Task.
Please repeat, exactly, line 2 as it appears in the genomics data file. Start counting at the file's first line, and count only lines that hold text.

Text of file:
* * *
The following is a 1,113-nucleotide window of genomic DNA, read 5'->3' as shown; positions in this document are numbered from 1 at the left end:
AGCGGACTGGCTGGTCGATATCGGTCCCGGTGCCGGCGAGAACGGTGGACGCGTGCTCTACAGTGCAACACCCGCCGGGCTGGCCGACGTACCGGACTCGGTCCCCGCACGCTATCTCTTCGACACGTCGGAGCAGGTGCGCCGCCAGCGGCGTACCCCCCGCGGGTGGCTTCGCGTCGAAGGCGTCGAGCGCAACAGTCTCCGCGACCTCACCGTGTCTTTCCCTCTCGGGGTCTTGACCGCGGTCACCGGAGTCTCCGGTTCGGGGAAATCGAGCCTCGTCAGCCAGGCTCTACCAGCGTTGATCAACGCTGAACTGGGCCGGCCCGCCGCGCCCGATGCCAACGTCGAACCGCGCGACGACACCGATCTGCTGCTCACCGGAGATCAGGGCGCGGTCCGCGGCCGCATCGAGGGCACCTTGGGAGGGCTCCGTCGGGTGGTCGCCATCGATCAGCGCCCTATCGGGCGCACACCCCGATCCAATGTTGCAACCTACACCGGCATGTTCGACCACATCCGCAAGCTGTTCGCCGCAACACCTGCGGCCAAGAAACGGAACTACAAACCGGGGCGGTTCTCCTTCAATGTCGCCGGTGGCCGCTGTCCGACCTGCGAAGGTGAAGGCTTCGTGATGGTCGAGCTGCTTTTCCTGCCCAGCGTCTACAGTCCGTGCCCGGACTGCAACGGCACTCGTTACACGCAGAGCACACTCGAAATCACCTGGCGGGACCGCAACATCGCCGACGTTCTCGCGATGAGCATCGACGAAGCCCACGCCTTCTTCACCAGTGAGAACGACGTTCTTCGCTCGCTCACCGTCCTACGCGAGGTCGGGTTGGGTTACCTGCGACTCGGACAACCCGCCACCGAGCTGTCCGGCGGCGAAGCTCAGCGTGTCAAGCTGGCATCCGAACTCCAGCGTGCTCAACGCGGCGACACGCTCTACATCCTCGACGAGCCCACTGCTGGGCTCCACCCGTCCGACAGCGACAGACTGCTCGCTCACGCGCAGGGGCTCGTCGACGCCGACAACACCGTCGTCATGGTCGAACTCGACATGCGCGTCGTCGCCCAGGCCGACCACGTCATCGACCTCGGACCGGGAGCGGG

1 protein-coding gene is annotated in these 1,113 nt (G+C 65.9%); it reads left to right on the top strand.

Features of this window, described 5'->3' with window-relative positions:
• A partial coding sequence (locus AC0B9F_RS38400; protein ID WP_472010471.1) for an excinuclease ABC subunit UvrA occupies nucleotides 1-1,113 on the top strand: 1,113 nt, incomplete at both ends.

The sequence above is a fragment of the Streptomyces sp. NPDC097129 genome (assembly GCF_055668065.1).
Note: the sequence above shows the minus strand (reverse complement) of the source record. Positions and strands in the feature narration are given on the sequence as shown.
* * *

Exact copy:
AGCGGACTGGCTGGTCGATATCGGTCCCGGTGCCGGCGAGAACGGTGGACGCGTGCTCTACAGTGCAACACCCGCCGGGCTGGCCGACGTACCGGACTCGGTCCCCGCACGCTATCTCTTCGACACGTCGGAGCAGGTGCGCCGCCAGCGGCGTACCCCCCGCGGGTGGCTTCGCGTCGAAGGCGTCGAGCGCAACAGTCTCCGCGACCTCACCGTGTCTTTCCCTCTCGGGGTCTTGACCGCGGTCACCGGAGTCTCCGGTTCGGGGAAATCGAGCCTCGTCAGCCAGGCTCTACCAGCGTTGATCAACGCTGAACTGGGCCGGCCCGCCGCGCCCGATGCCAACGTCGAACCGCGCGACGACACCGATCTGCTGCTCACCGGAGATCAGGGCGCGGTCCGCGGCCGCATCGAGGGCACCTTGGGAGGGCTCCGTCGGGTGGTCGCCATCGATCAGCGCCCTATCGGGCGCACACCCCGATCCAATGTTGCAACCTACACCGGCATGTTCGACCACATCCGCAAGCTGTTCGCCGCAACACCTGCGGCCAAGAAACGGAACTACAAACCGGGGCGGTTCTCCTTCAATGTCGCCGGTGGCCGCTGTCCGACCTGCGAAGGTGAAGGCTTCGTGATGGTCGAGCTGCTTTTCCTGCCCAGCGTCTACAGTCCGTGCCCGGACTGCAACGGCACTCGTTACACGCAGAGCACACTCGAAATCACCTGGCGGGACCGCAACATCGCCGACGTTCTCGCGATGAGCATCGACGAAGCCCACGCCTTCTTCACCAGTGAGAACGACGTTCTTCGCTCGCTCACCGTCCTACGCGAGGTCGGGTTGGGTTACCTGCGACTCGGACAACCCGCCACCGAGCTGTCCGGCGGCGAAGCTCAGCGTGTCAAGCTGGCATCCGAACTCCAGCGTGCTCAACGCGGCGACACGCTCTACATCCTCGACGAGCCCACTGCTGGGCTCCACCCGTCCGACAGCGACAGACTGCTCGCTCACGCGCAGGGGCTCGTCGACGCCGACAACACCGTCGTCATGGTCGAACTCGACATGCGCGTCGTCGCCCAGGCCGACCACGTCATCGACCTCGGACCGGGAGCGGG